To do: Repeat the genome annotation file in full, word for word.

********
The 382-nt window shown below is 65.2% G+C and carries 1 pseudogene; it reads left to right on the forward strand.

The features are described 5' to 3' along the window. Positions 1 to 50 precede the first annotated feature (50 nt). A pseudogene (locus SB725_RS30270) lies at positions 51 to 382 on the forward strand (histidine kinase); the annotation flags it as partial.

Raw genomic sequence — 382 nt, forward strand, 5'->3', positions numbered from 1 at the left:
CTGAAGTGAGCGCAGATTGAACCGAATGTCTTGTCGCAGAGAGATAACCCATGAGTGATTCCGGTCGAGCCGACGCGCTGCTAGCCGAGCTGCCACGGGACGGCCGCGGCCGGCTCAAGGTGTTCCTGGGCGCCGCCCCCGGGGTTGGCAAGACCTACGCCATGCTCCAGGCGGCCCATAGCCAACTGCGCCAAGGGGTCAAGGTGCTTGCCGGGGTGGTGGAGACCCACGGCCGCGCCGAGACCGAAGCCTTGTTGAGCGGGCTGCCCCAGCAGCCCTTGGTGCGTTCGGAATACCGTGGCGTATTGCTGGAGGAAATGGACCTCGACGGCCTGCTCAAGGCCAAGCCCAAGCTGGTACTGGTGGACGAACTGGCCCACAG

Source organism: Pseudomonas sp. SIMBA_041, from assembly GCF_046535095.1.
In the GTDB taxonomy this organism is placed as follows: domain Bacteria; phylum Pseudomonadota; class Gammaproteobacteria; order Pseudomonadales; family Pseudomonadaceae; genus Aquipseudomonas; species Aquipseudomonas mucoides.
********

The 382-nt window shown below is 65.2% G+C and carries 1 pseudogene; it reads left to right on the forward strand.

The features are described 5' to 3' along the window. Positions 1 to 50 precede the first annotated feature (50 nt). A pseudogene (locus SB725_RS30270) lies at positions 51 to 382 on the forward strand (histidine kinase); the annotation flags it as partial.

Raw genomic sequence — 382 nt, forward strand, 5'->3', positions numbered from 1 at the left:
CTGAAGTGAGCGCAGATTGAACCGAATGTCTTGTCGCAGAGAGATAACCCATGAGTGATTCCGGTCGAGCCGACGCGCTGCTAGCCGAGCTGCCACGGGACGGCCGCGGCCGGCTCAAGGTGTTCCTGGGCGCCGCCCCCGGGGTTGGCAAGACCTACGCCATGCTCCAGGCGGCCCATAGCCAACTGCGCCAAGGGGTCAAGGTGCTTGCCGGGGTGGTGGAGACCCACGGCCGCGCCGAGACCGAAGCCTTGTTGAGCGGGCTGCCCCAGCAGCCCTTGGTGCGTTCGGAATACCGTGGCGTATTGCTGGAGGAAATGGACCTCGACGGCCTGCTCAAGGCCAAGCCCAAGCTGGTACTGGTGGACGAACTGGCCCACAG

Source organism: Pseudomonas sp. SIMBA_041, from assembly GCF_046535095.1.
In the GTDB taxonomy this organism is placed as follows: domain Bacteria; phylum Pseudomonadota; class Gammaproteobacteria; order Pseudomonadales; family Pseudomonadaceae; genus Aquipseudomonas; species Aquipseudomonas mucoides.